Sampa the Great – ‘Let Me Be Great’ feat. Angélique Kidjo

Taken from her anticipated new album, As Above, So Below, ‘Let Me Be Great’ sees Sampa the Great declare her pride for her heritage whilst demanding the respect she deserves. Relocating back to her childhood home of Zambia during the pandemic had a profound effect on the artist, reconnecting her to her roots and stoking an exploration of the country’s music. “As uncertain and scary as it was, I got to work with artists I saw growing up,” Sampa said. “Then, I got to journey back to the young Sampa, who dreamed of being an artist, and revert to the reasons why I wanted to be an artist in the first place.” This newfound confidence resulted in this euphoric collaboration with Angélique Kidjo, complete with playful, wriggling rhythms and brass interjections and gleeful vocals. 

Kelela – ‘Washed Away’

For a long time now, the internet has been asking “where in the world is Kelela?” It has been more than a hot minute (half a decade, to be precise) since the release of her lauded debut album Take Me Apart, and the wait for its follow-up has been unprecedented, without even a single to placate fans in the interim. Understandably, the release of comeback single ‘Washed Away’ was met with bated breath, yet with  it was not the bop many anticipated – something Kelela herself recognised. “I love a banger, but for the first point of contact out of my hiatus, it felt more honest to lead with an ambient heart-check,” she shared in the single’s press release, adding “I specifically want to speak to marginalised Black folk and highlight the work we do to find renewal in a world that’s built to make us feel inadequate. This song is the soundtrack to the relief we find after going inward.”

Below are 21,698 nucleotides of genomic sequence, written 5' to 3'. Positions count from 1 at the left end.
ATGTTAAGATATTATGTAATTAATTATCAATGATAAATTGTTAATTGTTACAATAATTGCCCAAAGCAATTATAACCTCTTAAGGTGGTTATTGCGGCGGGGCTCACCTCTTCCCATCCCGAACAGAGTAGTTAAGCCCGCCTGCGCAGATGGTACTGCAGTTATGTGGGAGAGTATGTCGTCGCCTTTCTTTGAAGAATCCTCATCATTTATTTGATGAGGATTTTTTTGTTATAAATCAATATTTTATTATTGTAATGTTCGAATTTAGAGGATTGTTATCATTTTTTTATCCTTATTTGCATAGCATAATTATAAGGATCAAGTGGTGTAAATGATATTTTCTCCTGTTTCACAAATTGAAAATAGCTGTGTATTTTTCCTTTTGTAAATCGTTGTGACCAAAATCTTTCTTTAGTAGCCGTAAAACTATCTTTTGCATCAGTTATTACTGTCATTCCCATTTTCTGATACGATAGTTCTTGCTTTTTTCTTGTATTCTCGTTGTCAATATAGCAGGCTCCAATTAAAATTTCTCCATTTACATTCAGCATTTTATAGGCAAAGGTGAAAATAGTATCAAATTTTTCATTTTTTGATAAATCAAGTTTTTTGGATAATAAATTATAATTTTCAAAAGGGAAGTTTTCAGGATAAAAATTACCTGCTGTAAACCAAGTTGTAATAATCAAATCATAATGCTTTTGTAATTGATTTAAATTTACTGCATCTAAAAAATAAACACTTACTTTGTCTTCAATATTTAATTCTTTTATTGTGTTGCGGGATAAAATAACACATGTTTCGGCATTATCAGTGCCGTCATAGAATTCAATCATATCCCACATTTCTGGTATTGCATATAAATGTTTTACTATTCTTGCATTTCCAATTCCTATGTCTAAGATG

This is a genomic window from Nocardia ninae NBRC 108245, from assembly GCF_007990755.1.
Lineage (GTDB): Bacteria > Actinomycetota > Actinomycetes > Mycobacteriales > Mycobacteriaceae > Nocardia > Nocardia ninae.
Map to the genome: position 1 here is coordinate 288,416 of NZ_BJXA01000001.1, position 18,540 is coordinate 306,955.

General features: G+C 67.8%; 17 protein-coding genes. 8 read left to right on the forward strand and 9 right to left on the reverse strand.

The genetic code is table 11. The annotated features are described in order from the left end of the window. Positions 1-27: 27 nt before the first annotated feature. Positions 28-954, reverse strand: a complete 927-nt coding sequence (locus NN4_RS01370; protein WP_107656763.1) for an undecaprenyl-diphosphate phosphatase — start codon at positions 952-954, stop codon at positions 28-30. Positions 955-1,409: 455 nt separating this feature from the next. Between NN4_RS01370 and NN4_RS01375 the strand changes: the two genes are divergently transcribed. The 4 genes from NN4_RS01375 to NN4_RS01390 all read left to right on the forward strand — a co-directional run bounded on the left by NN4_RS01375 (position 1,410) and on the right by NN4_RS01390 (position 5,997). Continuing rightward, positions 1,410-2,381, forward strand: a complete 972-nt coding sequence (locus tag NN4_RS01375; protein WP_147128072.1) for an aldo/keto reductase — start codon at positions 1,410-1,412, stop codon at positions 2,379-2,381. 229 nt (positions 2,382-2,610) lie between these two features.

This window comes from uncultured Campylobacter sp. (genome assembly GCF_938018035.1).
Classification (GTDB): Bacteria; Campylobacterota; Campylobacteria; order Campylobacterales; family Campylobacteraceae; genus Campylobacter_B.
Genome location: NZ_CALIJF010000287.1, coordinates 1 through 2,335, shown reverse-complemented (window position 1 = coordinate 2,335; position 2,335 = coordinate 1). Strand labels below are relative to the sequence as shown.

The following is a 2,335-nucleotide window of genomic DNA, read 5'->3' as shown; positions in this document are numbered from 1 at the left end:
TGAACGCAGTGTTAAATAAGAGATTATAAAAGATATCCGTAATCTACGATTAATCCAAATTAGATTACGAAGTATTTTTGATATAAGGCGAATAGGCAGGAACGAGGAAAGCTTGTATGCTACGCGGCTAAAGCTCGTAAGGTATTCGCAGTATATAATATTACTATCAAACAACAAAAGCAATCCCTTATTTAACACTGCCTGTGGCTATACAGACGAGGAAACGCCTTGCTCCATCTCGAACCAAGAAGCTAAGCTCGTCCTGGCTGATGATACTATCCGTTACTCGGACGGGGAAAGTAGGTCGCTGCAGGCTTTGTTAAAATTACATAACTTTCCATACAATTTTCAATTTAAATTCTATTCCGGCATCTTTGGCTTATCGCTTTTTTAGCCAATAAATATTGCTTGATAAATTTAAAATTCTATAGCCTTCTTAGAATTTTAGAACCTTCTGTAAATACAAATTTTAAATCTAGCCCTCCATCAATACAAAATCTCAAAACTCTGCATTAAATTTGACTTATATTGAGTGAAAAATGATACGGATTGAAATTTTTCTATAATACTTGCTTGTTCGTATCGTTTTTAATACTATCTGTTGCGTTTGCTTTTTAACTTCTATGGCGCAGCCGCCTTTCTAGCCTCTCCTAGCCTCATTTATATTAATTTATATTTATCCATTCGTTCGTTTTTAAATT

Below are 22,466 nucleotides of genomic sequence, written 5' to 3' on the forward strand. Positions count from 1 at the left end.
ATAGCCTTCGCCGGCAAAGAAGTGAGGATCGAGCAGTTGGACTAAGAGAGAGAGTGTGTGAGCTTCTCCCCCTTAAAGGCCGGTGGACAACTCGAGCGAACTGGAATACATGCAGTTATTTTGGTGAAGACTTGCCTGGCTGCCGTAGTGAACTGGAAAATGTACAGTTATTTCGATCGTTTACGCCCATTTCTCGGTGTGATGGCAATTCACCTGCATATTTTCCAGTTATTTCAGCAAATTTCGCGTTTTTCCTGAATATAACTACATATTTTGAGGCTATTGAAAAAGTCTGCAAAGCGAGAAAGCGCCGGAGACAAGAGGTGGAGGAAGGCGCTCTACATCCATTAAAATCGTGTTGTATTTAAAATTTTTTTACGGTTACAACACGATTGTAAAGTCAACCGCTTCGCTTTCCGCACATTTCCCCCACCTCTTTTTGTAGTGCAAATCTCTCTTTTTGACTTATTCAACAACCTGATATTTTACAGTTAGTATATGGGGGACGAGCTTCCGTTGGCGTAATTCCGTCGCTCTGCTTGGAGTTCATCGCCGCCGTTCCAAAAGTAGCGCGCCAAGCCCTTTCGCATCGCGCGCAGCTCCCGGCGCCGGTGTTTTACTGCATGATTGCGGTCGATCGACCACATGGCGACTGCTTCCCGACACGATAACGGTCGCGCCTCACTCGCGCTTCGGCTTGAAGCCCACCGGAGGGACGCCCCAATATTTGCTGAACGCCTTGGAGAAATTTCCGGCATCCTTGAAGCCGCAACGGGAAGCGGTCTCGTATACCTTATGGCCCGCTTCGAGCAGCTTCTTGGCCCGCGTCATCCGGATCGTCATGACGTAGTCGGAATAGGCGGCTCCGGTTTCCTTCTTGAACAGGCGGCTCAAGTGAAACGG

Sudan Archives – ‘OMG BRITT’

Through the singles for second album Natural Brown Prom Queen, Sudan Archives has explored archetypes synonymous with supposed femininity; comeback single ‘Home Maker’ saw her embody the comfort of domesticity, while ‘Selfish Soul’ conflated the complex relationship of Black hair with supposed surface-level vanity. Her mantra of “I’m not average” on title-track ‘NBPQ’ is intensified to stratospheric effect on ‘OMG BRITT’, channelling her biggest baddie energy to demand spectators to witness the full eclecticism of her art. Setting aside the intricacies of aforementioned singles for chunky bass and doomy production, ‘OMG BRITT’ doesn’t noisily clamour for attention, but instead commands it with quiet precision. 

Ari Lennox – ‘Queen Space’ feat. Summer Walker

Ari Lennox and Summer Walker have teamed up before, on Summer’s 2021 outing ‘Unloyal’, and now it is time for the favour to be returned. Landing with Ari’s surprise drop of second album age/sex/location, ‘Queen Space’ is a sultry cut of neo-soul with an R&B twist that loosely winds with its coercive bass. Topped with glacial keys and interjections of wriggling guitar, the track succinctly closes the album by reinforcing age/sex/location’s key instruction of diverting your energy away from would-be significant others playing with your time and gifting it back to yourself. Quipping the new collection as “the transitional space before my current eat, pray, love journey”, Ari Lennox is on a mission of loving herself first and foremost.